TF: Conception of idea, research design, data collection, data management, analysis, report writing, and intellectual input. KA: Data collection and data management. JA: Critical reviewing and report writing. MK: Critical reviewing and report writing. MC: Critical reviewing. AH: Reviewing genotype. ZA: Data collection and data management. IN: Data collection and data management. NS: Conception of idea, research design, data collection, data management, analysis, report writing, and intellectual input. All authors contributed to the article and approved the submitted version.
Conflict of Interest
The authors declare that the research was conducted in the absence of any commercial or financial relationships that could be construed as a potential conflict of interest.
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Keywords: inborn errors of immunity, immunodeficiency, immune dysregulation, phenotype, genotype, children, adults, Omani
Citation: Al Farsi T, Ahmed K, Alshekaili J, Al Kindi M, Cook M, Al-Hosni A, Ansari Z, Nasr I and Al Sukaiti N (2022) Immune Dysregulation in Monogenic Inborn Errors of Immunity in Oman: Over A Decade of Experience From a Single Tertiary Center. Front. Immunol. 13:849694. doi: 10.3389/fimmu.2022.849694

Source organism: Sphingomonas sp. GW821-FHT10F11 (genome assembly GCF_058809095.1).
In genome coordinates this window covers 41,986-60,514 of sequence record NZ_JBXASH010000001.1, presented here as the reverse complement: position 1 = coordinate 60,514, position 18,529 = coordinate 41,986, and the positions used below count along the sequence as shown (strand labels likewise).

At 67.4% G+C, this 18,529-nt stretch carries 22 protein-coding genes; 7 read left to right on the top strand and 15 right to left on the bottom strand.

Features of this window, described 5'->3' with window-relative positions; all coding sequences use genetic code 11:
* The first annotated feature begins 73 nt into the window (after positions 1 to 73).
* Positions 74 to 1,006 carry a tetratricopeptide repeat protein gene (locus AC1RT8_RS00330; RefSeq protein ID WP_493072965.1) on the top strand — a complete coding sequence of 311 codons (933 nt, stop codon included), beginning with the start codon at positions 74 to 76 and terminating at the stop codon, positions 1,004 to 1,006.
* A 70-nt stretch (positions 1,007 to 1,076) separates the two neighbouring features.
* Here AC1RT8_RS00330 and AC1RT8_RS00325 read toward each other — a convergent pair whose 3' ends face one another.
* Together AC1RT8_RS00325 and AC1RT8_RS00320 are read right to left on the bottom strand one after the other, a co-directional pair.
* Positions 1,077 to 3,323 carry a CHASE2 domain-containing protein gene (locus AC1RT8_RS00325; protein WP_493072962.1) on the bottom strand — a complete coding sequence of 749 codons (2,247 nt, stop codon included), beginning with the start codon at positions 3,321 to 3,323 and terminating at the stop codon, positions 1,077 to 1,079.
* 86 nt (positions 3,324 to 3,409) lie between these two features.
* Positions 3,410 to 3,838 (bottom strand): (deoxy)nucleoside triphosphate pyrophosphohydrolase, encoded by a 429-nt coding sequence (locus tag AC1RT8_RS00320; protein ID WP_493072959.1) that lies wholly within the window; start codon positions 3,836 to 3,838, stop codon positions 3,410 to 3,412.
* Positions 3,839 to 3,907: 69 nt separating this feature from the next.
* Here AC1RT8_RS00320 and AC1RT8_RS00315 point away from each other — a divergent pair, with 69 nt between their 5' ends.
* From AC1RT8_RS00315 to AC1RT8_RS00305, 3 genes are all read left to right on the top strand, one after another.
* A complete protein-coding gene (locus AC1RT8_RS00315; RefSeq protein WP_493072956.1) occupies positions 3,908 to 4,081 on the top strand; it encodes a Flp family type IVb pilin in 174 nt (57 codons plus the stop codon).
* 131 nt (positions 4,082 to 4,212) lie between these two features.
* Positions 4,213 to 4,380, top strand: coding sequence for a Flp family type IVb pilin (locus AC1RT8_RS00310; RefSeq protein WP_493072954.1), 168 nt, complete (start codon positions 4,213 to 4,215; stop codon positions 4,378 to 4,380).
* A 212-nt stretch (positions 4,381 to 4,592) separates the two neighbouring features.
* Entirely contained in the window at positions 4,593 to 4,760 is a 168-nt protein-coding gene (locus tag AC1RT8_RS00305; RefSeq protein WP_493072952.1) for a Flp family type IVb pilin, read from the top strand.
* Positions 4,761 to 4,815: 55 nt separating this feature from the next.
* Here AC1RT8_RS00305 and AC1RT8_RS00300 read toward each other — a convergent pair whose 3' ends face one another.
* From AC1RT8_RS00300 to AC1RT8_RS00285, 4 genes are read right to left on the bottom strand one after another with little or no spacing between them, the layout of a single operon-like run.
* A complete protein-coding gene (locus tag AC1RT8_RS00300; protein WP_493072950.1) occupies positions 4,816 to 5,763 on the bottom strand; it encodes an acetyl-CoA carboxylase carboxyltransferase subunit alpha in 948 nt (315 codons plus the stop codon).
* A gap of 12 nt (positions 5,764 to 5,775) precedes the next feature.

Received: 06 January 2022; Accepted: 24 February 2022;
Published: 06 April 2022.
Edited by:Andrew R. Gennery, Newcastle University, United Kingdom
Reviewed by:Vassilios Lougaris, University of Brescia, Italy
Saul Oswaldo Lugo Reyes, National Institute of Pediatrics, Mexico
Copyright © 2022 Al Farsi, Ahmed, Alshekaili, Al Kindi, Cook, Al-Hosni, Ansari, Nasr and Al Sukaiti. This is an open-access article distributed under the terms of the Creative Commons Attribution License (CC BY). The use, distribution or reproduction in other forums is permitted, provided the original author(s) and the copyright owner(s) are credited and that the original publication in this journal is cited, in accordance with accepted academic practice. No use, distribution or reproduction is permitted which does not comply with these terms.
*Correspondence: Nashat Al Sukaiti, email@example.com